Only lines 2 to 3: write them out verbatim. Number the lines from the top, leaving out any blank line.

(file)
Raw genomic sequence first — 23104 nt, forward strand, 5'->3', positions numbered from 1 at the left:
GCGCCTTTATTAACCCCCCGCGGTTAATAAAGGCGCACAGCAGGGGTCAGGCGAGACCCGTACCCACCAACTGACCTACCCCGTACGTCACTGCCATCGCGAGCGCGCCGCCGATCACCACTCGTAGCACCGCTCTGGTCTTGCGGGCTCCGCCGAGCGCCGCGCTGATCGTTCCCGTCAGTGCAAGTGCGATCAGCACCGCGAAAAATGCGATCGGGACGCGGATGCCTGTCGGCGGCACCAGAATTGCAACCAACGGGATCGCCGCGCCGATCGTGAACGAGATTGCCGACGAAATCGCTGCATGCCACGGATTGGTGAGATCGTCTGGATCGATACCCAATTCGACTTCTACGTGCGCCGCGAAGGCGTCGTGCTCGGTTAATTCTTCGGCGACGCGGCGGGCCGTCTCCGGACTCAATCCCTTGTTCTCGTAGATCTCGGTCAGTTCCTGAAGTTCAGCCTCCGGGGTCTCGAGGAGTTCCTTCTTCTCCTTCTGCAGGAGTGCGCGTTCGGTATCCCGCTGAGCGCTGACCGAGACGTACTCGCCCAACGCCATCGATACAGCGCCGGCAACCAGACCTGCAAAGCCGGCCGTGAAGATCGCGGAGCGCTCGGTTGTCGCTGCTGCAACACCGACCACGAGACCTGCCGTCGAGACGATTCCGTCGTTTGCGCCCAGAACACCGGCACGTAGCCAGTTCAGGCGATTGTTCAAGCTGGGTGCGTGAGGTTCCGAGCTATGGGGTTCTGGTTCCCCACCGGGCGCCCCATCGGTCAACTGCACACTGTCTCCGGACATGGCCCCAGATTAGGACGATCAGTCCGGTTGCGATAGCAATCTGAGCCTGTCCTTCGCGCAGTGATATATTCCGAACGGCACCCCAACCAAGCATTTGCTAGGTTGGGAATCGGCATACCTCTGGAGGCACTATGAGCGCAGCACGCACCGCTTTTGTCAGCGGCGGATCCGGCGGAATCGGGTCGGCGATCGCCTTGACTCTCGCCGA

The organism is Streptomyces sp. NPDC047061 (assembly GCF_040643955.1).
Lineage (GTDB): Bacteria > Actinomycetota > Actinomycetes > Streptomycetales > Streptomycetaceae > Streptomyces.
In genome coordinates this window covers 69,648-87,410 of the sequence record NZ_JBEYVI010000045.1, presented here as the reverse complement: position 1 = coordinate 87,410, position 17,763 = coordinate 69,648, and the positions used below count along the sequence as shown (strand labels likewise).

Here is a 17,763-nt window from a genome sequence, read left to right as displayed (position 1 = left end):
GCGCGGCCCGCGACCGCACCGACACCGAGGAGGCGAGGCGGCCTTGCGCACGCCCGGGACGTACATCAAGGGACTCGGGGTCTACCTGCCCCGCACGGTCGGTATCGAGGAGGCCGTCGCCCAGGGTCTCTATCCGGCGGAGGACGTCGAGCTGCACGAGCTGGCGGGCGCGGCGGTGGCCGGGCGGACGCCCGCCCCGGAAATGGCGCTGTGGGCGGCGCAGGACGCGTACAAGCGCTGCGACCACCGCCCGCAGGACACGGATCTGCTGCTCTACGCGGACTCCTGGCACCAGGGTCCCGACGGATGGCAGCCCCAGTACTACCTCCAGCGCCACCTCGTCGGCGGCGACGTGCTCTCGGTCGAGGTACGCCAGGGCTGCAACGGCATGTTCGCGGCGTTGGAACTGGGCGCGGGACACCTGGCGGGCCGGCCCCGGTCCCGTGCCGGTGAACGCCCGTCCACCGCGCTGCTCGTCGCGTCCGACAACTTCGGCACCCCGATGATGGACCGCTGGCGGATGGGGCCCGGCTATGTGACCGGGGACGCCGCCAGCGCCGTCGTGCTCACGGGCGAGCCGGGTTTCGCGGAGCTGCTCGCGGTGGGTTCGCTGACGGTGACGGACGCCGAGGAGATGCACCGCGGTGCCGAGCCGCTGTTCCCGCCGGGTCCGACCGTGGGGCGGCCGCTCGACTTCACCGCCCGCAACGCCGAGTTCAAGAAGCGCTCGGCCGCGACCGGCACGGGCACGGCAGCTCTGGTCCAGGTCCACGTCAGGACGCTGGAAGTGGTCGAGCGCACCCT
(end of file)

GCGCCTTTATTAACCCCCCGCGGTTAATAAAGGCGCACAGCAGGGGTCAGGCGAGACCCGTACCCACCAACTGACCTACCCCGTACGTCACTGCCATCGCGAGCGCGCCGCCGATCACCACTCGTAGCACCGCTCTGGTCTTGCGGGCTCCGCCGAGCGCCGCGCTGATCGTTCCCGTCAGTGCAAGTGCGATCAGCACCGCGAAAAATGCGATCGGGACGCGGATGCCTGTCGGCGGCACCAGAATTGCAACCAACGGGATCGCCGCGCCGATCGTGAACGAGATTGCCGACGAAATCGCTGCATGCCACGGATTGGTGAGATCGTCTGGATCGATACCCAATTCGACTTCTACGTGCGCCGCGAAGGCGTCGTGCTCGGTTAATTCTTCGGCGACGCGGCGGGCCGTCTCCGGACTCAATCCCTTGTTCTCGTAGATCTCGGTCAGTTCCTGAAGTTCAGCCTCCGGGGTCTCGAGGAGTTCCTTCTTCTCCTTCTGCAGGAGTGCGCGTTCGGTATCCCGCTGAGCGCTGACCGAGACGTACTCGCCCAACGCCATCGATACAGCGCCGGCAACCAGACCTGCAAAGCCGGCCGTGAAGATCGCGGAGCGCTCGGTTGTCGCTGCTGCAACACCGACCACGAGACCTGCCGTCGAGACGATTCCGTCGTTTGCGCCCAGAACACCGGCACGTAGCCAGTTCAGGCGATTGTTCAAGCTGGGTGCGTGAGGTTCCGAGCTATGGGGTTCTGGTTCCCCACCGGGCGCCCCATCGGTCAACTGCACACTGTCTCCGGACATGGCCCCAGATTAGGACGATCAGTCCGGTTGCGATAGCAATCTGAGCCTGTCCTTCGCGCAGTGATATATTCCGAACGGCACCCCAACCAAGCATTTGCTAGGTTGGGAATCGGCATACCTCTGGAGGCACTATGAGCGCAGCACGCACCGCTTTTGTCAGCGGCGGATCCGGCGGAATCGGGTCGGCGATCGCCTTGACTCTCGCCGA

The organism is Streptomyces sp. NPDC047061 (assembly GCF_040643955.1).